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Yesterday evening I left the office with a running Java program written by me. It should insert a lot of records into our company database (Oracle) using a JDBC connection. This morning when I came back to work I saw this error (caught by a try-catch):

java.sql.SQLRecoverableException: I/O Exception: Connection reset

The program wrote almost all records before getting this problem, but what if it happens early (just minutes after I leave the office at evening)? I cannot understand what happened, I contacted my database admin and he said there was no particular issue on the database.

Any idea on what happened and what can I do do to avoid it?

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3 Answers 3

up vote 6 down vote accepted

This simply means that soemthing in the backend ( DBMS ) decided to stop working due to unavailability of resources etc. It has nothing to do with your code or the number of inserts. You can read more about similar problems here:

This may not answer your question, but you will get an idea about why it might be happening. You could further discuss with your DBA and see if there is something specific in your case.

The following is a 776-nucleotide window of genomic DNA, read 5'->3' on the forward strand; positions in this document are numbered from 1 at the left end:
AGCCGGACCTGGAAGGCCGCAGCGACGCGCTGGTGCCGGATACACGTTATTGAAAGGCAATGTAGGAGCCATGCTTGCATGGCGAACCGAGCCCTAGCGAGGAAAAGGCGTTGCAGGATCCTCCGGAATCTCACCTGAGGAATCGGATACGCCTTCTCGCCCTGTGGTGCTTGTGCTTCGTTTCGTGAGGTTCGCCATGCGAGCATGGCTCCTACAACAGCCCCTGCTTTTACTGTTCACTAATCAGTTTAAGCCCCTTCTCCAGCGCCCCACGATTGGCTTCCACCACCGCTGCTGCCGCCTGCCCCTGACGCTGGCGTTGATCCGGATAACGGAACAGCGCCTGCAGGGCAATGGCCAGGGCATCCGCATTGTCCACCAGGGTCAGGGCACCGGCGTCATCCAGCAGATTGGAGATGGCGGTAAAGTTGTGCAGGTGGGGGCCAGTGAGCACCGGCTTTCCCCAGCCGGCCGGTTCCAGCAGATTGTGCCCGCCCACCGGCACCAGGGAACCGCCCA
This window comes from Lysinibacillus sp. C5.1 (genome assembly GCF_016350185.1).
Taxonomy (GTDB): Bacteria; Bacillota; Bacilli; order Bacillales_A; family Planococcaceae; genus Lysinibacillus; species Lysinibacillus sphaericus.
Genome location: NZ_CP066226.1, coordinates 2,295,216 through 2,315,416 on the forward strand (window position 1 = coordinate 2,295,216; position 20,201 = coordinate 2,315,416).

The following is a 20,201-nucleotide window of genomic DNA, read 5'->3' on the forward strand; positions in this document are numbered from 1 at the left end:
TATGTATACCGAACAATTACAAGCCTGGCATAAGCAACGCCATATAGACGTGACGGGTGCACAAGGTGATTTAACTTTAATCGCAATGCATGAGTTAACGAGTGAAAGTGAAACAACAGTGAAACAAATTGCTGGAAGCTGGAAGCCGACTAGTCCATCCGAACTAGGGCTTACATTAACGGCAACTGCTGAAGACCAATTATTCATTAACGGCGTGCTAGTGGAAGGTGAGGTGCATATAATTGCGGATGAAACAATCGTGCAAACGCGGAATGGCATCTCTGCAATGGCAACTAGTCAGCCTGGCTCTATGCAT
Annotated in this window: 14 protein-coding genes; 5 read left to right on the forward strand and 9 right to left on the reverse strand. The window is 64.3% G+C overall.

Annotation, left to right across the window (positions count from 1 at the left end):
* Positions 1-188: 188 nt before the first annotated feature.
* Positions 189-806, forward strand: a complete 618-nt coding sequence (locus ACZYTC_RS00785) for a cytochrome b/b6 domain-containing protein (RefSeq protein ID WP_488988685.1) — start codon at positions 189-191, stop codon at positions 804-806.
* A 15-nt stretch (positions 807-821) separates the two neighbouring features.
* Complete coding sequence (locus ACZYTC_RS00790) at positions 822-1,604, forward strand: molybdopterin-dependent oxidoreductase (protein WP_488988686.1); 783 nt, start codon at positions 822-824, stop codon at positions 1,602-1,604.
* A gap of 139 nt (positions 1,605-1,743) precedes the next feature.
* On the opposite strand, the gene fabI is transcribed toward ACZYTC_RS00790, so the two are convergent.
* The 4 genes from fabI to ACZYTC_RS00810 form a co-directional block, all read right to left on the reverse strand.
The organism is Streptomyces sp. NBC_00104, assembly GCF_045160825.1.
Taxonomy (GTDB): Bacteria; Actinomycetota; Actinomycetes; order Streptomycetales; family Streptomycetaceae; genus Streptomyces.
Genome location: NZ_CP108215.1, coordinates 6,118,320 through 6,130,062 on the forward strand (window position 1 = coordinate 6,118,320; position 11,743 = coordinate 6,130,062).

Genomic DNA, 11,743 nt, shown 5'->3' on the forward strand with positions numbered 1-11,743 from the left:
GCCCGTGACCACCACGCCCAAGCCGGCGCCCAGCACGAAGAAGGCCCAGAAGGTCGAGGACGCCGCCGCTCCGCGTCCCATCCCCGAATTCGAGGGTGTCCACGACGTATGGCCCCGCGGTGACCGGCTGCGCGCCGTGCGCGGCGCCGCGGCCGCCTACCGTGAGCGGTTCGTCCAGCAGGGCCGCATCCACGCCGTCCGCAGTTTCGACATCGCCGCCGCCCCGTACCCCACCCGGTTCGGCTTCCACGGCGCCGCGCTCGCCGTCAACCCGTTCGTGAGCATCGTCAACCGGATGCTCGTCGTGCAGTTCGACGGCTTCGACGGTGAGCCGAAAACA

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I would also recommend a disk space check on your database VM to give your DBA a probable cause to proceed. df -h –  saalehr Jul 1 at 12:54

Your exception says it all "Connection reset". The connection between your java process and the db server was lost, which could have happened for almost any reason(like network issues). The SQLRecoverableException just means that its recoverable, but the root cause is connection reset.

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We experienced these errors intermittently after upgraded from 11g to 12c and our java was on 1.6.

The fix for us was to upgrade java and jdbc from 6 to 7

export JAVA_HOME='/usr/java1.7'

export CLASSPATH=/u01/app/oracle/product/12.1.0/dbhome_1/jdbc/libojdbc7.jar:$CLASSPATH 

Several days later, still intermittent connection resets.

We ended up removing all the java 7 above. Java 6 was fine. The problem was fixed by adding this to our user bash_profile.

Our groovy scripts that were experiencing the error were using /dev/random on our batch VM server. Below forced java and groovy to use /dev/urandom.


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